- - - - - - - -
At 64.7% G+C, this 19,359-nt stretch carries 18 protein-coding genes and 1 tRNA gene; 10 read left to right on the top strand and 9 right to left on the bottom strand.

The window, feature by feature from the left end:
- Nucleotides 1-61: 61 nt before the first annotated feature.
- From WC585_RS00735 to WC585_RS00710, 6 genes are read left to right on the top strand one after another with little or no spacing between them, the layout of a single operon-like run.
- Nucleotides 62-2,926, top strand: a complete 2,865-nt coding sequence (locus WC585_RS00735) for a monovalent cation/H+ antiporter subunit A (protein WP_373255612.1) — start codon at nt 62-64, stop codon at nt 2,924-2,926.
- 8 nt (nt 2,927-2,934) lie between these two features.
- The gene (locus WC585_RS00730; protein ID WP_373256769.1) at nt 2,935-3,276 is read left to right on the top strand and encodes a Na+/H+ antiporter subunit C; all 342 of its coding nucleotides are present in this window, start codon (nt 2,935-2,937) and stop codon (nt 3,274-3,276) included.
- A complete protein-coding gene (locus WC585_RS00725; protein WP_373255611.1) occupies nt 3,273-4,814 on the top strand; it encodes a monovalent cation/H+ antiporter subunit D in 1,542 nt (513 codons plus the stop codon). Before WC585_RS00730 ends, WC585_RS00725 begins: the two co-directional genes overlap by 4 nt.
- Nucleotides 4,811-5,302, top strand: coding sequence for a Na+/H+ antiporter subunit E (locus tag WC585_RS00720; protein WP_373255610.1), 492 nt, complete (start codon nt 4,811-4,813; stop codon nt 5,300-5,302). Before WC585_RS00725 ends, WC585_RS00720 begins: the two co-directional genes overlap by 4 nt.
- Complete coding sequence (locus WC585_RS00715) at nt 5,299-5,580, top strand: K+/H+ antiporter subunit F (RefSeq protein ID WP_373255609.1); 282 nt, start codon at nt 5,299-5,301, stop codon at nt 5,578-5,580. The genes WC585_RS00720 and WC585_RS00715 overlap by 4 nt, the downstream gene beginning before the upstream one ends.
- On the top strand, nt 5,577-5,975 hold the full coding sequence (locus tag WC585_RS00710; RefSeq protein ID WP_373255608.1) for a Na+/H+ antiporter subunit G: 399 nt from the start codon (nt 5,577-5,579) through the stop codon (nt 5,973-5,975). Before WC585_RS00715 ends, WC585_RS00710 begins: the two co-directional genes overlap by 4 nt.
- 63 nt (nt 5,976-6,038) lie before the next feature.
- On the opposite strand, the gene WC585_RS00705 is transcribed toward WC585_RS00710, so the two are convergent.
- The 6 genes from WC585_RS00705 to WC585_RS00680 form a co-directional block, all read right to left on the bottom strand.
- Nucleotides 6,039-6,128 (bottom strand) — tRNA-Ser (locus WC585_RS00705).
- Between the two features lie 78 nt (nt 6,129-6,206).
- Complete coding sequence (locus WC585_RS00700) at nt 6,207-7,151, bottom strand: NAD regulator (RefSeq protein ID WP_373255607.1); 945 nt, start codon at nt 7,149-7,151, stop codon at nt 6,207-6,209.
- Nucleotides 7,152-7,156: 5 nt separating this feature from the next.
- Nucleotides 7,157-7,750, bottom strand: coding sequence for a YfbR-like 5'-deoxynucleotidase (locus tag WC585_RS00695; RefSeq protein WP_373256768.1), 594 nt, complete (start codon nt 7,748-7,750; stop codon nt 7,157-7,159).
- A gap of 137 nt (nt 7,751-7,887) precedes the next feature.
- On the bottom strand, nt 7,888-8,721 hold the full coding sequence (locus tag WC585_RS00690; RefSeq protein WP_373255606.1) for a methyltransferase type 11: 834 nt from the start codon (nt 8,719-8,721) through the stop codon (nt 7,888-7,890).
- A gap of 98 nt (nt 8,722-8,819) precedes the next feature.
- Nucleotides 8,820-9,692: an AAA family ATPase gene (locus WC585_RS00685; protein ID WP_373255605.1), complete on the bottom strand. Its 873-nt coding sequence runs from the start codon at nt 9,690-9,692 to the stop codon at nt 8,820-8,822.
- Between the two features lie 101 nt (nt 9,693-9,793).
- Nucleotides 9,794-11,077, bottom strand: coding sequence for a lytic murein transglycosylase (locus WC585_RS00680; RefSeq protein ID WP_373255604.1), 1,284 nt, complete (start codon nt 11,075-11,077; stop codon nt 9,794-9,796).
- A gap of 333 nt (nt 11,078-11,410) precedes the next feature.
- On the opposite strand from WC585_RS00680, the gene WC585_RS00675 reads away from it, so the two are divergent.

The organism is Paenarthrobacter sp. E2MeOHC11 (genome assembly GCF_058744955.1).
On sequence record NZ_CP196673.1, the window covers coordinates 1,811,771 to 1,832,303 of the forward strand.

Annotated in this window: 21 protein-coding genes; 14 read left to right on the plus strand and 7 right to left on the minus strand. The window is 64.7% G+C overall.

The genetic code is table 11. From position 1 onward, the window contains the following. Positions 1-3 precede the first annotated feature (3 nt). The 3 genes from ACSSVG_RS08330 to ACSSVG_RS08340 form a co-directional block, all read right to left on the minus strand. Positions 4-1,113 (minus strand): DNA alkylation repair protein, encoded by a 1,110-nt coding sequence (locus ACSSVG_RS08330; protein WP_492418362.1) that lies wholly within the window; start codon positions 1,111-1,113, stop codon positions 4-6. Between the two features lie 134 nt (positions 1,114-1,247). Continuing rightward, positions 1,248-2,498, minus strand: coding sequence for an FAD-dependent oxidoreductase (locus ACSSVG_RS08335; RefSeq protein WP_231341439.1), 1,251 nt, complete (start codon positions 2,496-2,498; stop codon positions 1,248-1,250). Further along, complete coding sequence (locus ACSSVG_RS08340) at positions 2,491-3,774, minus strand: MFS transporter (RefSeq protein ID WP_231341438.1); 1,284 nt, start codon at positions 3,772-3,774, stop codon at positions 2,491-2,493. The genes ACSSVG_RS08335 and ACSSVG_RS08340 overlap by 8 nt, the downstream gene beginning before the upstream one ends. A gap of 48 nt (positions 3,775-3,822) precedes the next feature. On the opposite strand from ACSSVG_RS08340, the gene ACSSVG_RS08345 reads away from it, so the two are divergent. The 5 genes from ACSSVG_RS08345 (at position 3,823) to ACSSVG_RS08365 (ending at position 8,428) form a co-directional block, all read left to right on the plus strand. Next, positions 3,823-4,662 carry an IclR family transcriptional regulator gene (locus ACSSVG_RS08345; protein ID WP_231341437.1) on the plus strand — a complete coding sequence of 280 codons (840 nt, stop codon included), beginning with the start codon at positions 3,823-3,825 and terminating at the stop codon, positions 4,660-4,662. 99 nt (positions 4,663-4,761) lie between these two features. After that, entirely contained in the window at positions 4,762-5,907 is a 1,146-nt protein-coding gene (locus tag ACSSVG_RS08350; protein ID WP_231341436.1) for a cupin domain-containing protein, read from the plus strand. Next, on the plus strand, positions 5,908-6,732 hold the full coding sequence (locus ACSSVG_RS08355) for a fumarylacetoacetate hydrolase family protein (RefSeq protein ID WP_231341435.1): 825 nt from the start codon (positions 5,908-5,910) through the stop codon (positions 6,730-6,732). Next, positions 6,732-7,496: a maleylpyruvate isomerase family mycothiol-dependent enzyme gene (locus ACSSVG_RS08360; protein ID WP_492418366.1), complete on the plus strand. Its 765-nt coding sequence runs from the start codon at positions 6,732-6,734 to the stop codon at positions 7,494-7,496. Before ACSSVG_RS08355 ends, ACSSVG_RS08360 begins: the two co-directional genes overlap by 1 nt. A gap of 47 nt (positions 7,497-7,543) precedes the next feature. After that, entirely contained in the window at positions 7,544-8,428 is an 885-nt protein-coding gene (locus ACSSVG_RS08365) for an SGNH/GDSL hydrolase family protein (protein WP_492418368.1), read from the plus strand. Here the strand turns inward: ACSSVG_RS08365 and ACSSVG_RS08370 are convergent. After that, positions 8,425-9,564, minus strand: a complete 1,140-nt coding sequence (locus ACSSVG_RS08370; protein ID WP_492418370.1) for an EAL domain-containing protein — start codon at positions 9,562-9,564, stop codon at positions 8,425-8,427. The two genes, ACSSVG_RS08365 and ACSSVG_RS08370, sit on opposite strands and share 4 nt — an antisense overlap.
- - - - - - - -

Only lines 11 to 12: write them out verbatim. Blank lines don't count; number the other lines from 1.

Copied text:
- On the top strand, nt 5,577-5,975 hold the full coding sequence (locus tag WC585_RS00710; RefSeq protein ID WP_373255608.1) for a Na+/H+ antiporter subunit G: 399 nt from the start codon (nt 5,577-5,579) through the stop codon (nt 5,973-5,975). Before WC585_RS00715 ends, WC585_RS00710 begins: the two co-directional genes overlap by 4 nt.
- 63 nt (nt 5,976-6,038) lie before the next feature.